BURGER, J., lead opinion

MR. CHIEF JUSTICE BURGER delivered the opinion of the Court.

This case arises out of the National Labor Relations Board's exercise of jurisdiction over lay faculty members at two groups of Catholic high schools. We granted certiorari to consider two questions: (a) whether teachers in schools operated by a church to teach both religious and secular subjects are within the jurisdiction granted by the National Labor Relations Act; and (b) if the Act authorizes such jurisdiction, does its exercise violate the guarantees of the Religion Clauses f the First Amendment? 434 U.S. 1061 (1978).

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One group of schools is operated by the Catholic Bishop of Chicago, a corporation sole; the other group is operated by the Diocese of Fort Wayne-South Bend, Inc. The group operated by the Catholic Bishop of Chicago consists of two schools, Quigley North and Quigley South.1 Those schools are termed "minor seminaries" because of their role in educating high school students who may become priests. At one time, only students who manifested a positive and confirmed desire to be priests were admitted to [99 S.Ct. 1315] the Quigley schools. In 1970, the requirement was changed so that students admitted to these schools need not show a definite inclination toward the priesthood. Now the students need only be recommended by their parish priest as having a potential for the priesthood or for Christian leadership. The schools continue to provide special religious instruction not offered in other Catholic secondary schools. The Quigley schools also offer essentially the same college preparatory curriculum as public secondary schools. Their students participate in a variety of extracurricular activities which include secular as well as religious events. The schools are recognized by the State and accredited by a regional educational organization.2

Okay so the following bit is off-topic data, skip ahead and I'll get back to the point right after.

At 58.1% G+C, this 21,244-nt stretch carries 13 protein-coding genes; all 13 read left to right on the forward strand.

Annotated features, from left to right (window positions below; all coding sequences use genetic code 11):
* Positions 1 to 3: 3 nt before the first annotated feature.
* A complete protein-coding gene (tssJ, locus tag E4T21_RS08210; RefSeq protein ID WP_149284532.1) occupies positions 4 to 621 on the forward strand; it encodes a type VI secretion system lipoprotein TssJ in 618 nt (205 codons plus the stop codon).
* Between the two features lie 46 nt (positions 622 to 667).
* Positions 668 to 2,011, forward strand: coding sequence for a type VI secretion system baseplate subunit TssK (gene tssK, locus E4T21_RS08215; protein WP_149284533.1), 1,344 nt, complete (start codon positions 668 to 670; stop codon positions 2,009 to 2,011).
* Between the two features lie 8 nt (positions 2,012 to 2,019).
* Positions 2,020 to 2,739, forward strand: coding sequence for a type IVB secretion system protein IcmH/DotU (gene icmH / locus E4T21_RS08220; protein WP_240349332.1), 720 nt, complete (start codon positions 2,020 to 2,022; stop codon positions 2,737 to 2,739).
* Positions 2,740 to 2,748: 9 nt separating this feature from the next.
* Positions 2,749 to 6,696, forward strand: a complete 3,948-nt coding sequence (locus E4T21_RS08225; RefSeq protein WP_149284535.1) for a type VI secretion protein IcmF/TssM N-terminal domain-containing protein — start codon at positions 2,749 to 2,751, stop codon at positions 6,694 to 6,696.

The Diocese of Fort Wayne-South Bend, Inc., has five high schools.3 Unlike the Quigley schools, the special recommendation

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of a priest is not a prerequisite for admission. Like the Quigley schools, however, these high schools seek to provide a traditional secular education, but oriented to the tenets of the Roman Catholic faith; religious training is also mandatory. These schools are similarly certified by the State.4